(I) have developed a kind of mental hierarchy of websites endorsed by owner, operator, government agency, local authority etc.........I'd be interested in your thoughts
Whilst "categorisation" is a useful approach to understanding the World, another way of looking at things is in terms of "continua" along various dimensions of separable but interacting variables – with many points along these being feasible, resulting in a multi dimensional model. If we "unpack" what we might mean by "Official Web site" I see 3 significant dimensions to the issue
a. The body responsible for creating/maintaining the site.
b. The "specificity" of the site to the WHS
c. The accuracy/comprehensiveness of the site
Within these there is an enormous range of possibilities. At one extreme there can be a government department which has, as part of its overall Web site, a single page which covers all the WHS in the Country -"Offical" yes, but hardly very "specific" or comprehensive! And at the other there can be a highly knowledgeable and committed individual who has created and is maintaining a comprehensive Web site solely and specifically concerned with a single WHS without any government assistance or even knowledge – totally "unofficial" but incredibly useful!
We presumably started this exercise because of an implied belief that "Official" sites were "worth" highlighting more than "unofficial" sites in that they were more likely to be up-to-date, correct, complete, free of adverts etc etc. We didn't define "official" but, perhaps started off assuming it would mean "Governmental" at some level.
"Governmental" encompasses a very wide range of organisational models. Some "Western" countries like to set up units at arms length from government to look after, publicise etc their WHS. Many of these fit within the description "Government endorsed" used by Euloroo but, strictly, are not "part" of Government. In other countries Governments "run" (or attempt to!!!) almost everything – so, in Ethiopia for instance, the Tourist Board and Ethiopian Airlines are both arms of Government. So, a web site run by Ethiopian airlines could be described as "official" in a way in which a Web site run by British Airways could not!!
UNESCO seems to prefer WHS which are "run" by Government or are at least tightly controlled legally by it, but it is perfectly possible for a totally non-Governmental organisation to be involved in running/publicising a WHS. Blenheim Palace, for instance, is privately owned – as is its "official" Web site. Many WHS are multi-owned sites such that any Web site about the WHS must either be government run (local or national) or must be the responsibility of some "grouping" of individuals with an "interest" in the WHS – whether in "running" it, coordinating it or in publicising it or all of these. In some countries tourist promotion organisations are often likely to be, in effect, private trade bodies, whereas, in others they may be a unit of the Municipal government. Are we suggesting that a site run by the latter is more useful/worthy than one run by the former? As far as I could discover, all the worthwhile sites relating to WHS in Namibia were run by groups of tour and lodge providers – and excellent they are too – but not "Official"?? In Ethiopia, on the other hand, the government has set up a series of pages for its WHS – some of which are "empty" and others completely incorrect (It had "Lower Awash" in the wrong place!!). The Gambian Government Web site hasn't even got round to recognising yet that the Stone circles are a WHS. For most African WHS my starting point for information would always be http://www.africanworldheritagesites.org/.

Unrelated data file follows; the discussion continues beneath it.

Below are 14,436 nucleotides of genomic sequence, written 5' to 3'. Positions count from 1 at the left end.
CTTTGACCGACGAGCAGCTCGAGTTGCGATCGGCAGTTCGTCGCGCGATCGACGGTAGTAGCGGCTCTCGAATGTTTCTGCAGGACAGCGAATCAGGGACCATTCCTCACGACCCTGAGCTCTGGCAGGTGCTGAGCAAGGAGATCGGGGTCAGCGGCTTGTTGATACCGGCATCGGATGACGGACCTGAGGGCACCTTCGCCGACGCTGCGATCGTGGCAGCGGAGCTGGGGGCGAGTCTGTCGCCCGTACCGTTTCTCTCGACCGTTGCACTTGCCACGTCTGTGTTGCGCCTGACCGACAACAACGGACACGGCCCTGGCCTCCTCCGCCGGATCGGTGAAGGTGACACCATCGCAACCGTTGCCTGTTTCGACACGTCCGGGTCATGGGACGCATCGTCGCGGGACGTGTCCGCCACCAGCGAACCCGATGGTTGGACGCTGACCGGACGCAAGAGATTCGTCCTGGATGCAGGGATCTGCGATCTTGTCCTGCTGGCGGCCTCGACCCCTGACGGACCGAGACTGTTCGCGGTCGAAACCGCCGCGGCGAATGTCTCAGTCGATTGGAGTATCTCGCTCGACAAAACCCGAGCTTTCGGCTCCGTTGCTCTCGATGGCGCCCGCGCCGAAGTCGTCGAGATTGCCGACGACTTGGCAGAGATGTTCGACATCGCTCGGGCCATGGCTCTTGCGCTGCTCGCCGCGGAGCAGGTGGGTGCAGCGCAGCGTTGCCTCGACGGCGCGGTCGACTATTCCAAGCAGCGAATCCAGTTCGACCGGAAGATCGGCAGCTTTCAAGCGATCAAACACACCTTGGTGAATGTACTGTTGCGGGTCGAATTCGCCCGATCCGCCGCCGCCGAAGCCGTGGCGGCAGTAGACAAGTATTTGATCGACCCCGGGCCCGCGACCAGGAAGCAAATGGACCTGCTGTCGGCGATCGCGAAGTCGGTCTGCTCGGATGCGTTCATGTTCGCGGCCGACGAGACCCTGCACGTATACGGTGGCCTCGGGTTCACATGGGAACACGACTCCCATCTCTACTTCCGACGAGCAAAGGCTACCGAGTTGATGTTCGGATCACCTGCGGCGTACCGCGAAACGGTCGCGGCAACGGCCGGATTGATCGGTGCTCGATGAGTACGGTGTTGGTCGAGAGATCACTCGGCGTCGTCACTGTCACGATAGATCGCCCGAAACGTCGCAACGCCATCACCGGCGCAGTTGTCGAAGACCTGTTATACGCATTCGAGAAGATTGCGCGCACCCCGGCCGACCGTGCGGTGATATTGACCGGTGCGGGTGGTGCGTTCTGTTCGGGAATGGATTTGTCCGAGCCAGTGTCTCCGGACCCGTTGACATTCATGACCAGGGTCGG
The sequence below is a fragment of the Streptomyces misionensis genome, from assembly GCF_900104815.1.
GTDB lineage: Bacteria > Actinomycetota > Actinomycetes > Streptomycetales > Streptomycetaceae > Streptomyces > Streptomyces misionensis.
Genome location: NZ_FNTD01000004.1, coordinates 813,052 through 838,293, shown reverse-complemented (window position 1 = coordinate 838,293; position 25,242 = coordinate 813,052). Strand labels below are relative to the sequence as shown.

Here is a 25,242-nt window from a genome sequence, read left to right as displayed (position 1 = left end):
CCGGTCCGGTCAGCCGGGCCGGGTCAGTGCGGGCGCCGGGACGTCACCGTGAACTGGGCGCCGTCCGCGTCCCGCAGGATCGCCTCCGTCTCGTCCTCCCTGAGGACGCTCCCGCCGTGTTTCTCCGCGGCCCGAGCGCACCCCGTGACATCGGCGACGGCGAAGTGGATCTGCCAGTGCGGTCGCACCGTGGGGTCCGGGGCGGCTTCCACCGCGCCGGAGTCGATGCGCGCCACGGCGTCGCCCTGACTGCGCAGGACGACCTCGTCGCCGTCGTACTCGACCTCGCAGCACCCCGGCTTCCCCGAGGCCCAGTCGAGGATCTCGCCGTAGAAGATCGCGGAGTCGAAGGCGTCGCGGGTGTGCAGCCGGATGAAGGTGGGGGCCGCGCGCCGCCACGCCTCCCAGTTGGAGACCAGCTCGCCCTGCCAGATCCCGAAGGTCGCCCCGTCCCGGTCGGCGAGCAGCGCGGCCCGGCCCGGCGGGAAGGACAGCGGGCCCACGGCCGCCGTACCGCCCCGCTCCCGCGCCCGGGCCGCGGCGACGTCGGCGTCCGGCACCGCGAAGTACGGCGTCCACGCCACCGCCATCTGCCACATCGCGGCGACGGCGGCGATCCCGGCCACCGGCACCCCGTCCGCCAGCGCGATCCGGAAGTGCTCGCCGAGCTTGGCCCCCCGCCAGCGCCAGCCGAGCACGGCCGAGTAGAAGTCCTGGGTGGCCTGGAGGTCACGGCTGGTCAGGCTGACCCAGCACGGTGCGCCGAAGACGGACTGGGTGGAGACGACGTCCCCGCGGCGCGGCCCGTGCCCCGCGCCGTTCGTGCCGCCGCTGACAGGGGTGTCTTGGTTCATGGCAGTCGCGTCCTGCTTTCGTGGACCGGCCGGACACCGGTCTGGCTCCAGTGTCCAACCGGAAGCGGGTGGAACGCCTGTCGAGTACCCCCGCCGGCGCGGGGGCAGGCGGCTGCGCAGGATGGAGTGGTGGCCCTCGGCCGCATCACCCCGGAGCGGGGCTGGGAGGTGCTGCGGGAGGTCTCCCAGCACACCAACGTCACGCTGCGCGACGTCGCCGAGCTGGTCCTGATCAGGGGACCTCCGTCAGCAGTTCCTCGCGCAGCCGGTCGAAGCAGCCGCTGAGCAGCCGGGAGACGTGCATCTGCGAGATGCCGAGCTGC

This is the "private initiative of British-born conservationist, author and photographer Dr Peter Howard"
– I have not (as yet!) discovered any inaccuracies and it has even already been updated for e.g The Lakes of Ounianga. The "Cloud" is full of government Web sites which start with grand hopes but quickly dribble into nothingness or inaccuracy as the money and the skills run out!
On a different dimension "Official" implies that the Web site is solely concerned with a specific "World Heritage site" and, possibly, even has that site's name in its Web address. The reality is of course that organisations can operate with single Web pages each devoted to a single WHS within their overall Web site rather than having separate Web sites - National Parks Authorities are a classic example. But what if the NP Authority has chosen to have a series of pages about multiple WHS which "happen" to cross Web page boundaries? They may not have separate page addresses but can still be searched upon – and may (or may not!) contain useful information. Does this exclude them from being considered "Official"? Similarly a municipally run information site might well cover many aspects of its locality – are we saying that the section on its WHS could only be considered "official" if it has a separate page address?
Which takes us to my third dimension – comprehensiveness and accuracy. I guess that what we want from an "official" site includes correct entrance times/fees, directions, how to get there on public transport, visiting information, reasonable descriptions and photos. Experience of this exercise certainly shows that sites run by government or government-sponsored organisations are likely to contain such information – but certainly not always and the Web sites of privately run "tourist" organisations are often the best source of such information!!
I fear that the reality is that any over-rigid attempt to define/categorise "Official" is doomed to failure at any practical or logical level. That said, this exercise has been (and continues to be) useful and interesting in
a. Identifying additional Web sites concerned with specific WHS
b. Identifying the wide range of "models" and outcomes which exist around the World for running and publicising WHS.